The New Republic's Scores

  • Movies
  • TV
For 458 reviews, this publication has graded:
  • 39% higher than the average critic
  • 3% same as the average critic
  • 58% lower than the average critic
On average, this publication grades 2.5 points higher than other critics. (0-100 point scale)
Average Movie review score: 64
Highest review score: 100 Shakespeare in Love
Lowest review score: 0 Miller's Crossing
Score distribution:
  1. Negative: 44 out of 458
458 movie reviews
  1. A new voyeurism has arisen in the last two decades or so, and Trainspotting caters to it--an addiction to addiction-watching. [August 19, 1996]
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  2. Scorsese's style, fierce as it is, doesn't accomplish what he clearly expected of it. Often, in many arts, fresh treatment can redeem familiar subjects, but it doesn't happen here. [Oct 22, 1990]
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  3. All in the cast are competent, and some of the slaughter scenes make us ache, but the overlaid material does not enrich, it impedes.
  4. Two cheery notes: Nicolas Cage, as the erring brother, shows surprising signs of life, and Cher, as the erring fiancee, confounds those who swore she was a remote-control robot. [8 Feb 1988]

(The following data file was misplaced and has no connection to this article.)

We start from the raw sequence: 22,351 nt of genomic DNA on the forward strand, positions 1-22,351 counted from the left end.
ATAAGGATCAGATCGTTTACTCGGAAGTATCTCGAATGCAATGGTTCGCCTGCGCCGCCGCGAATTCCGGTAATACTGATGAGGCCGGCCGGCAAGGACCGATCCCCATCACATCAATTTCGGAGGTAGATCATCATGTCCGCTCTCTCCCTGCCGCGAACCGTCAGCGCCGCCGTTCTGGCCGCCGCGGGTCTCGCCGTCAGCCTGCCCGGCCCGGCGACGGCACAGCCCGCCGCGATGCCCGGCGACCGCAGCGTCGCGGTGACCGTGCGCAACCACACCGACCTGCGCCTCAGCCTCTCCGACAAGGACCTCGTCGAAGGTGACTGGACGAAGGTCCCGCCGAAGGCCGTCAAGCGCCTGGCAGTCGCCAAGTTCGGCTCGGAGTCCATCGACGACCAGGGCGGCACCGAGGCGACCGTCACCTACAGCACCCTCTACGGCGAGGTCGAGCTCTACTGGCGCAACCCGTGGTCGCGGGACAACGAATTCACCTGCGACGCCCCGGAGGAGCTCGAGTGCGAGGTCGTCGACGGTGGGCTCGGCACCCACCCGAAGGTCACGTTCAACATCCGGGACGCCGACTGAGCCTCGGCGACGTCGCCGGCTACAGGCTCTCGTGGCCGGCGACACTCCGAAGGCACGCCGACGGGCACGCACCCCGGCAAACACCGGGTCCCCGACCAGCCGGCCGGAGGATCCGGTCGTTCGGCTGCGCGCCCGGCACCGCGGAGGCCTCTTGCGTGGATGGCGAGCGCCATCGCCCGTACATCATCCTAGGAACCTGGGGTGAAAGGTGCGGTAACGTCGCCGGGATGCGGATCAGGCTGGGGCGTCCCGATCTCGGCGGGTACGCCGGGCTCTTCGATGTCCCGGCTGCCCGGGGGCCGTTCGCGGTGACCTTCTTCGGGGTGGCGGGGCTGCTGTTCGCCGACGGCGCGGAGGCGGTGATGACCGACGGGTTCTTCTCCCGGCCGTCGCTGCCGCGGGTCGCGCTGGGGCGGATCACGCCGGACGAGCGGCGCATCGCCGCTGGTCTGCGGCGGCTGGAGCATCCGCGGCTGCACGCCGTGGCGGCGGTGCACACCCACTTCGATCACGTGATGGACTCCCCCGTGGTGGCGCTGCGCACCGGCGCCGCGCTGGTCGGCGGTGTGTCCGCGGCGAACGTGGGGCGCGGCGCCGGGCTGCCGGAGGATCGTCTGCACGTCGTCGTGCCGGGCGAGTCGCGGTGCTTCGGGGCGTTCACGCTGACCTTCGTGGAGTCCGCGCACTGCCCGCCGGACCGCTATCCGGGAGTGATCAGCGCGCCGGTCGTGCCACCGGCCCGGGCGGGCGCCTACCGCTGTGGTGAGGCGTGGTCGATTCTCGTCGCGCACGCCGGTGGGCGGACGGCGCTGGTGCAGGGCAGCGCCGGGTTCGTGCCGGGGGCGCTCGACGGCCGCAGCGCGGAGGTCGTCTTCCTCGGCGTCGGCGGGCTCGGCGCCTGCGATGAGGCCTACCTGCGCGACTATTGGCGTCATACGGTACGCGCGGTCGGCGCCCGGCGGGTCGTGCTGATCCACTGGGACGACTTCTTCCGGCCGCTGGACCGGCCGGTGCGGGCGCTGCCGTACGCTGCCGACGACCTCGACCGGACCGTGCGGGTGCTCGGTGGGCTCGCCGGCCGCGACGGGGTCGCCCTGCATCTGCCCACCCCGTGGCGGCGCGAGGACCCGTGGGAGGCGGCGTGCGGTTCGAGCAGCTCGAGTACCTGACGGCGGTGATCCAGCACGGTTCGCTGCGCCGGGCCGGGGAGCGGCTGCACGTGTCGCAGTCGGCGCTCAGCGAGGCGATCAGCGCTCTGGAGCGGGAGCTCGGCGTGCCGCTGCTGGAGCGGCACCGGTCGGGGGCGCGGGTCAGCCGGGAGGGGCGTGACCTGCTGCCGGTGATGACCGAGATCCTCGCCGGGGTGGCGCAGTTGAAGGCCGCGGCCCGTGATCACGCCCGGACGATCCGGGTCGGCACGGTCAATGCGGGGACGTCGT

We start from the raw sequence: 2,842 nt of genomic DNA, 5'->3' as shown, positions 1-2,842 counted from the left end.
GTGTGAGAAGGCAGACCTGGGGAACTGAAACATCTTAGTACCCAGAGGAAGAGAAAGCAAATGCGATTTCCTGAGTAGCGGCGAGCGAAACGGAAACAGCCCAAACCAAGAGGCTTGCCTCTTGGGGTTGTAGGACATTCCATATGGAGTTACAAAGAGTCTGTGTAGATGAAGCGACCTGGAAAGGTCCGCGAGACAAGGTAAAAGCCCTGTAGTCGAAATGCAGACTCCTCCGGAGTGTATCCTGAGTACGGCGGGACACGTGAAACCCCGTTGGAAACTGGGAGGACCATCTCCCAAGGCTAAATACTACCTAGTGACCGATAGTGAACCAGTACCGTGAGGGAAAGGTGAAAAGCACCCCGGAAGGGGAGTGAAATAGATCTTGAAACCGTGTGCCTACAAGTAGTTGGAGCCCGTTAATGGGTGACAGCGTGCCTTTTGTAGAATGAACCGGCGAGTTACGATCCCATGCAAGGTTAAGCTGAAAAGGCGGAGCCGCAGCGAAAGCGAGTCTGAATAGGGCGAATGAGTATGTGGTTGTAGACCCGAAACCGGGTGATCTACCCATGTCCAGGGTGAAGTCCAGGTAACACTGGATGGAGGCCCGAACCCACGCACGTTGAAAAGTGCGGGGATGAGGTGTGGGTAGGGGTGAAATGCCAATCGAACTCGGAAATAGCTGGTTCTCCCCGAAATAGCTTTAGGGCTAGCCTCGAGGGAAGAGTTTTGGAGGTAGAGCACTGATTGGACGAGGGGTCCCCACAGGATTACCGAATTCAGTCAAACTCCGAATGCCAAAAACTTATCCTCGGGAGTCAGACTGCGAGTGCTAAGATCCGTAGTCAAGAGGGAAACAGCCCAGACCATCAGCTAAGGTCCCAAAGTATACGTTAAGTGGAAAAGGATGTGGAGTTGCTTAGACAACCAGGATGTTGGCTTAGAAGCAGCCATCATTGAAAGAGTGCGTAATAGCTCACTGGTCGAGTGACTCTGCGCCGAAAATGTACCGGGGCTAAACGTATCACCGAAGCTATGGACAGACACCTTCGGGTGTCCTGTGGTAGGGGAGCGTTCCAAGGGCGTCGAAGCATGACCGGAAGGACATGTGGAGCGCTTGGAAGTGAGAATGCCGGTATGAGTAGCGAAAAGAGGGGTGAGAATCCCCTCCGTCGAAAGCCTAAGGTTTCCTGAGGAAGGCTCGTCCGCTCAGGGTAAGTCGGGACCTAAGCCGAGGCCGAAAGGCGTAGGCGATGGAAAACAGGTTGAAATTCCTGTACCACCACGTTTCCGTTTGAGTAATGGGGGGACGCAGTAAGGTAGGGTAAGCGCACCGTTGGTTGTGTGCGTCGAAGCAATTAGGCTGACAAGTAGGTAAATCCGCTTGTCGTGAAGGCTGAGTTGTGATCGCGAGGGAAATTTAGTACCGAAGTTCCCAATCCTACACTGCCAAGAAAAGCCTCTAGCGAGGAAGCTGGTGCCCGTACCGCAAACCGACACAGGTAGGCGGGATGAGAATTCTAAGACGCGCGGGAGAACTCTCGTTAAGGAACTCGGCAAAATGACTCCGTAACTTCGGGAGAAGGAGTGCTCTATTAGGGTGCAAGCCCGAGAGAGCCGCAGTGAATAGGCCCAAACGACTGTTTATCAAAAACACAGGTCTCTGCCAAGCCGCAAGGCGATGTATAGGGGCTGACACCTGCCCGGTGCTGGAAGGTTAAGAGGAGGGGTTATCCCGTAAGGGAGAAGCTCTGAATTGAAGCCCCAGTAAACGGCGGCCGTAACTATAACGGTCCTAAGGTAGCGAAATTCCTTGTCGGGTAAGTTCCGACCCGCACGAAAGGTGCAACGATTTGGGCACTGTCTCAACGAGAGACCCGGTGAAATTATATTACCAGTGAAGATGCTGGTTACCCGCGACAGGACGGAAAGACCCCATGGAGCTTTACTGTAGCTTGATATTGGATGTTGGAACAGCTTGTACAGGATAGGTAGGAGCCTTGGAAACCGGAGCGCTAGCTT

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  5. Cruise is becoming a real star, confident and gleaming. But neither he nor Hoffman nor the cleverness of the director, Barry Levinson, can prevail against a screenplay that has a beginning at the Ohio home, a finish in L.A., and nothing much in between. [9 Jan 1989]
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  6. One reasonably dependable pleasure in Woody Allen's films is that he uses old-time songs, in moderately jazzed-up versions, on his soundtracks.
  7. Meyer's screenplay has been called unsuccessful, and I agree; but, without glossing some bumps that are his doing, I'd say that in this case the trouble with the screen adaptation is the novel.
  8. Patently intended to be a serious exploration of a cultural encounter, but this intent withers through a lack of writers' gravity and a mass of action clich├ęs.
  9. The screenplay is schizoid. The first half is figuratively brassy, but then the violins begin to soar.
  10. Still, it never quite realizes the oneiric quality because, paradoxically, of its best achievement--the performances of the two boys. They are vital, insistent. Their beings contradict the dreaminess and make us ask the questions mentioned above.
  11. Combination of comedy and gravity is certainly common enough, but it requires a sure hand and perceptible intent. This screenplay has some neat touches, but it never makes up its mind.
  12. The writer of Very Bad Things has done poorly by the director. This is particularly painful because they are the same person, Peter Berg. Director Berg shows lively talent, focused and controlled. Writer Berg shows some talent, too, but he is wobbly in design and purpose. [14 December 1998, p.26]
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  13. The best way to watch this film is while sipping coffee in a café. Nicotine optional.
  14. Martin himself still seems to be filing in at run-throughs for the real star who couldn't make rehearsals. [11 March 1991, p.28]